An annoying thing about reading this blog must be that we go out of our way to seek out mountains and challenging cycling, then complain (boast) about how hard it is when we find them. Nonetheless, you’ve read up till now, so let’s not change things. Cycling in Guatemala was really mountainous and hard. Like a squeezed up version of the North Island, with all the 100m hills turned into 1000m. Luckily unlike the North Island, you can buy frozen bananas dipped in chocolate. Yum!
On the whole though its food was more or less like Mexican but a bit lamer. Corn based breads with beans, fried meat, and some veges. There were still some chilies round though and the other day one was so hot that my forehead stung when I touched it after having de-seeded the chilies. A lot of the milk and even some cheese comes from New Zealand though, which means that the occasional person has heard of NZ and we don’t always get reduced to “near Australia”.
The mountains make for some awesome scenery however and since it’s getting hotter than hell in Central America at the moment so we are plan our route to stay in the highlands. Guatemala is not a real small country and doesn’t have a huge population, but there seemed to be people everywhere that was even faintly flat. The first 30km or so in from the border was one long village stretched along the road like Oamara along SH1 with houses on either side the whole time but rivers and canyons behind them. Coffee is the cash crop here and we saw heaps of baby plants being grown along the sides of the roads. When they are big enough they get moved up into the big plantations in the highlands.
The first half of Guatemala ride was through the mostly Mayan villages in the NW of the country. The ladies and some of the men all wear their homemade traditional clothing, and their weaving is pretty good. Apparently the locals can all tell where anyone comes from by their outfit. We were obviously easy practice for them and heard ‘gringo gringo’ shouted more times in the first 10km in Guatemala than the whole time in Mexico. This despite Kath’s efforts to blend in with her new bright pink shirt. I suppose my “Mexico” hat was the giveaway. Often when we tried to buy a meal or ask directions in these towns we’d find that either no one could speak Spanish, or that we never got to find out if they did or not because they’d collapse into embarrased giggling fits when we tried to talk to them. And with 23 Mayan languages just in Guatemala we didn’t even try and learn words in any of them.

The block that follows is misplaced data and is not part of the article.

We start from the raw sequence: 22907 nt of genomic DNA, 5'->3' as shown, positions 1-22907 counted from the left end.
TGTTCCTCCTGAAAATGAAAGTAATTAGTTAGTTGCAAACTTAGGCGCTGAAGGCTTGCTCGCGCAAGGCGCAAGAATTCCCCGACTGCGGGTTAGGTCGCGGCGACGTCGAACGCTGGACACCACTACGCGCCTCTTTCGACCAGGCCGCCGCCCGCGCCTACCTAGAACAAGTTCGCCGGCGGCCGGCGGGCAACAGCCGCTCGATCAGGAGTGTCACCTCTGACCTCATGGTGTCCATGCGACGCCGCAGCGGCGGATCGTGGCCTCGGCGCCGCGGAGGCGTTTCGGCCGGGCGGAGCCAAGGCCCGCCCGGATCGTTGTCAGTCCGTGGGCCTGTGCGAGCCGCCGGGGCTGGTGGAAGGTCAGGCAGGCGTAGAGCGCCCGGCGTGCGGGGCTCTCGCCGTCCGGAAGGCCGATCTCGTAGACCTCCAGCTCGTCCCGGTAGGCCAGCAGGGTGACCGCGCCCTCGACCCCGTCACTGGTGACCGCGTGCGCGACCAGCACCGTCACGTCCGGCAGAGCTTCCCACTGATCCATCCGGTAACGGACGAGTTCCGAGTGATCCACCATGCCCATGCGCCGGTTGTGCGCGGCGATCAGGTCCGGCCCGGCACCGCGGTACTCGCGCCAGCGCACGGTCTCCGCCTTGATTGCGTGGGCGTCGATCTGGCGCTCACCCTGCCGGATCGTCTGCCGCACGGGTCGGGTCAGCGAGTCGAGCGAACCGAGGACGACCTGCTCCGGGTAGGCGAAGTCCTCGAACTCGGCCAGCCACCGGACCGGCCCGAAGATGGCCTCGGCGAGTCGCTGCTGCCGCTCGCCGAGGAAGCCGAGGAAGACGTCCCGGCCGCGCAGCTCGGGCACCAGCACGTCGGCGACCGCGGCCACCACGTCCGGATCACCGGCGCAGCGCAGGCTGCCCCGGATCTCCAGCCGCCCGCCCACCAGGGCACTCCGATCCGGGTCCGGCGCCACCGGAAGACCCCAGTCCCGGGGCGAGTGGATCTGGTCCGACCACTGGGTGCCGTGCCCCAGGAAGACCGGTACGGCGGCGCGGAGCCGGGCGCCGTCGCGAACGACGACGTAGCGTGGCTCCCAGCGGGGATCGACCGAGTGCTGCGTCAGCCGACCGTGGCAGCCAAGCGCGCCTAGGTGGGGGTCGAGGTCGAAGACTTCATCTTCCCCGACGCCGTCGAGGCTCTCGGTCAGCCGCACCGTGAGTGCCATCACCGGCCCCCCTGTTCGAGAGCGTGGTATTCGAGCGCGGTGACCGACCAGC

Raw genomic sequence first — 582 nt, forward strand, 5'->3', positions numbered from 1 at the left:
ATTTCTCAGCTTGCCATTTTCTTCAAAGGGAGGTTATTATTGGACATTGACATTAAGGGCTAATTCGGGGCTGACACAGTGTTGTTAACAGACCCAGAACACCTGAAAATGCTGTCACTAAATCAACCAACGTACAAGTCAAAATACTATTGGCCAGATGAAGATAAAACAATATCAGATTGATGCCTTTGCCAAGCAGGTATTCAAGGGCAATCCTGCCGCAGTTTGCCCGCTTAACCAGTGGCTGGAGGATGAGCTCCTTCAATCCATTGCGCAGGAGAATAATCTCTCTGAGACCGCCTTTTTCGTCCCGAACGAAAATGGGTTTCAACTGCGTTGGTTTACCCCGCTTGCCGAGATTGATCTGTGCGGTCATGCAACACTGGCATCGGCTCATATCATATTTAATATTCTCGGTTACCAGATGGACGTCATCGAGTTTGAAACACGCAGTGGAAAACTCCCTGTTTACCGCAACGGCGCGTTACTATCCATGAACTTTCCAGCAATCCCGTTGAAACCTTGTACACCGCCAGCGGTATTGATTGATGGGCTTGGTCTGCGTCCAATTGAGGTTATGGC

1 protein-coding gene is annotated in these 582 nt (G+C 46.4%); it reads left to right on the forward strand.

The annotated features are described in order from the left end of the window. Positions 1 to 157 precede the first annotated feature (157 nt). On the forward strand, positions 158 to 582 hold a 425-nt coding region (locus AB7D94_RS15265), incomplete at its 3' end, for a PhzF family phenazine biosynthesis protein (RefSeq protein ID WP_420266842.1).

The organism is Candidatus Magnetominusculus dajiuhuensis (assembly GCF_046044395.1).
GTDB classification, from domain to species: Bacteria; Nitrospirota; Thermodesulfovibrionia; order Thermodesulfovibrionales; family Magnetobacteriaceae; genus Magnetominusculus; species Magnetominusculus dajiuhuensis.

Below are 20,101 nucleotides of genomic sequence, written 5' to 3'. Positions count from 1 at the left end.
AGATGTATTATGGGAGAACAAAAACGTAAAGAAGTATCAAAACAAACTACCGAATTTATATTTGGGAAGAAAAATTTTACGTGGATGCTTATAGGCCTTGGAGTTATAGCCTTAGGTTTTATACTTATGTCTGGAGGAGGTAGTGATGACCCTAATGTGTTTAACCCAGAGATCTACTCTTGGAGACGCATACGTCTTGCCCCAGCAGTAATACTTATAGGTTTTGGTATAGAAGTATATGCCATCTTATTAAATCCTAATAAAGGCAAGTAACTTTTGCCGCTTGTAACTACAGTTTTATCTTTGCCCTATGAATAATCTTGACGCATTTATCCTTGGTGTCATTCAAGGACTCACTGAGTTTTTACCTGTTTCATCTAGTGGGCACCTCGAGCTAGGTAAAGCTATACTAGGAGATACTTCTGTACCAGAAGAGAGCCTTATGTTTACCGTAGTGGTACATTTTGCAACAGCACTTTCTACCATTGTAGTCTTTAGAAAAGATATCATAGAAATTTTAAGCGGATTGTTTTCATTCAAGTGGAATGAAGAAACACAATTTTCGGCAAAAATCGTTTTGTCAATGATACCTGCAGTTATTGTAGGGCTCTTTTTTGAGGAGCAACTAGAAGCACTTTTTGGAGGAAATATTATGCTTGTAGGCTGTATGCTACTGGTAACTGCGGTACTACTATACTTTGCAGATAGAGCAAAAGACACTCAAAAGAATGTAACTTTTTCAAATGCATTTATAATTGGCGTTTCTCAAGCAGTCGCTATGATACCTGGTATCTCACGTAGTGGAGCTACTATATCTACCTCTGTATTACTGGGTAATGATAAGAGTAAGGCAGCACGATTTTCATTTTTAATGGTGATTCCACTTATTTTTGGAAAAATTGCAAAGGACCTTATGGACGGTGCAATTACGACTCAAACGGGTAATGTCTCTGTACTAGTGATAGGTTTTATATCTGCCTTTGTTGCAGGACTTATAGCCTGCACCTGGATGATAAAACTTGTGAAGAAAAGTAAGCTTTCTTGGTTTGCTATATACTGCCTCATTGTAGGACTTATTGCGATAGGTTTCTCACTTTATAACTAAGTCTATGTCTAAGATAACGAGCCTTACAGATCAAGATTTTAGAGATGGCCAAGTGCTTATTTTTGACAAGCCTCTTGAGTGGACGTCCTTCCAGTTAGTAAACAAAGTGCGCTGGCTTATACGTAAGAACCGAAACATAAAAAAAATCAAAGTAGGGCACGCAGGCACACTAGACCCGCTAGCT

We had our first crash between us since I dropped my bike on the Kapiti Coast Cycle Trail on the first day leaving Wellington. Kath decided to get a particularly steep sand-and-rock downhill out of the way quickly by rushing down and banged her knee when she slid off. Luckily we had a week’s holiday to recover and she is stronger than me once again…
After a week on the bikes we arrived in Antigua to meet Tony and Steph on SPRING BREAK. We spent an awesome week off the bikes exploring that corner of Guatemala with them. Tony has already blogged about it. Highlights included fried chicken, a mangrove swamp, and some Mayan ruins. The week was so fun that we were persuaded to return home via Portland rather than via Colombia etc as we were previously thinking.
Then they left and we were back to our daily riding. One day dodging between Lake Amatitlan (Poison Lake) and Guatemala City (Murderville) and we were back in the countryside again. The rum and chicken diet of the week off hadn’t helped our fitness and it was a struggle at first but settled into routine soon enough. One day while we were eating a whole cake for second breakfast we met George and Astrid, a lovely Guatemalan couple who invited us up to their farm for a beer, then lunch, then to stay the night. It was lovely. Here are some of George’s baby coffee plants:
Next day was Good Friday and all Guatemala was busy making carpets out of sawdust on the road ready for processions. This was a surprise and cycling through them was a fun way to see the action:
And now we’re in Honduras. Which means…